Once there, they overwhelmed the guards, gained access to the premises, and went on a bloody rampage that resulted in at least 12 deaths and the destruction of much of the compound.

Maulawi Abdul Rauf Tawana, one of the organizers of the demonstration, openly blames the police, while also hinting that there were provocateurs among the protesters.

“It was not our job to take security for the demonstration,” he insisted. “That was the job of the police. We tried to identify the infiltrators, but the crowd was too big.”

Gen. Esmatullah Alizai, Balkh’s chief of police, did not disagree.

“We had deployed 200 police to ensure security during the demonstration,” he said “But the number of demonstrators was too large. We were told that they were heading to the U.S. Consulate, but then they suddenly turned towards the UN, and we were unable to control them.”

Security authorities in Balkh say there could have been as many as 10,000 demonstrators; other sources put the number closer to 4,000.

Maulawi Abdul Rahman Rahmani, a member of the Balkh Ulema and also a member of Parliament, said he was furious at what he perceives as the incompetence of the security forces.

“If there were a lot of demonstrators, they should have increased the number of police,” he said. He demanded that the security forces be held accountable for the deaths and destruction resulting from their failure to protect the population.

Former Deputy Interior Minister Khalid believes that the problem lies with the type of training the police receive. They have never been given instruction in riot control, he pointed out, since they have been primarily engaged in the fight against the insurgency.

“The main task of the police force is to keep public security, but they have been involved in military operations for the past nine years,” he said. “The police should have been trained to control protests.”

Eyewitnesses also remarked on the security forces’ surprising passivity in the face of the enormous crowd.

Aref Ahmad, a shopkeeper whose store is close to the U.N. compound, said the police were just not prepared.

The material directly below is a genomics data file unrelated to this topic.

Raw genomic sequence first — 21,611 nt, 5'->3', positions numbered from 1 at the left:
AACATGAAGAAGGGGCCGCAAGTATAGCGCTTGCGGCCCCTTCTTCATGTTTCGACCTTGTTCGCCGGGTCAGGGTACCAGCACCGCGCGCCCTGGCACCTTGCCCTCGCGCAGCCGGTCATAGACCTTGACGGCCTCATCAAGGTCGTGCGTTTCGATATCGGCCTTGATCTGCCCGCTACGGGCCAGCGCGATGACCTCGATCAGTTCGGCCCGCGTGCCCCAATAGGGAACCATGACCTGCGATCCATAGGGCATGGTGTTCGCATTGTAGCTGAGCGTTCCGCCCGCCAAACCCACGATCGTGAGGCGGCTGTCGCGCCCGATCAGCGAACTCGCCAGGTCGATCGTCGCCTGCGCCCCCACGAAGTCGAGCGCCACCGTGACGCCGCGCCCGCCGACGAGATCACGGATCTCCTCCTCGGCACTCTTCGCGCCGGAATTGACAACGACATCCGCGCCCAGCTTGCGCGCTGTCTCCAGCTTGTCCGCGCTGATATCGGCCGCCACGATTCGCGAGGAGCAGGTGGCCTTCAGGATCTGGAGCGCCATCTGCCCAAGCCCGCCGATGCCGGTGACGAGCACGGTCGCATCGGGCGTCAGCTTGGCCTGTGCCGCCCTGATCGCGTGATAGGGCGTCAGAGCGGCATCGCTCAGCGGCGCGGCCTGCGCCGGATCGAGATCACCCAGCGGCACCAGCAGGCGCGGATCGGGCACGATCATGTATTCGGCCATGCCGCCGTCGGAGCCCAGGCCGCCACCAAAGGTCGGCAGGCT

“I saw another protest a few days earlier,” he said. “It was against the Iranian Consulate, which is also close by. About 30 police vehicles blocked the road more than 500 meters from the consulate, and more than 100 policemen stood guard. No one could get through. But in the demonstration against the U.N., there was no barrier, and the demonstrators were able to get to the gate quite easily.”

Mirajuddin, a student of the Asadiya madrassa in Mazar, was among the demonstrators. He is now in the hospital with a gunshot wound to the leg. He told GlobalPost that he had no idea that things would get so out of control.

“I went to Friday prayers and listened to the mullahs,” he said. “They told us to burn the American flag and an effigy of Terry Jones. But when we reached the U.N. compound, I heard gunshots.”

According to Mirwais Rabeh, the head of Balkh’s Department of Public Health, most of the dead and wounded were victims of gunshot wounds. The injured included high school students, members of the Ulema and boys from local madrassas, he added.

Staffan De Mistura, the U.N. special representative to Afghanistan, who visited Mazar a few days after the attack, discredited an initial report that two of the U.N. staffers killed had been beheaded.

One of the victims was killed by a knife, but not beheaded, Mistura told the media.

An unwelcome by-product of the violence has been a curtailing of some civil liberties in Balkh.

The governor has imposed limitations on demonstrations, asking citizens not to gather en masse at places like the Rauza. He has also issued directives for security personnel to confiscate all video and audio cassettes that contain material deemed “against the interests of the Afghan people and government.”

But residents of Balkh have reacted sharply to the restrictions.

“It’s clearly stated in the constitution that conducting demonstrations, protests and gathering are one of the rights of the people, and nobody can take their rights from them,” said political analyst Jawed Bakhtari. “And it is also mentioned in the constitution that responsibility for security rests with the police and the government. But now since the governor and the police have failed, they somehow want to cover this up.”

Latif Sahak, a freelance journalist, reported from Mazar-e-Sharif. Jean MacKenzie reported from Kabul.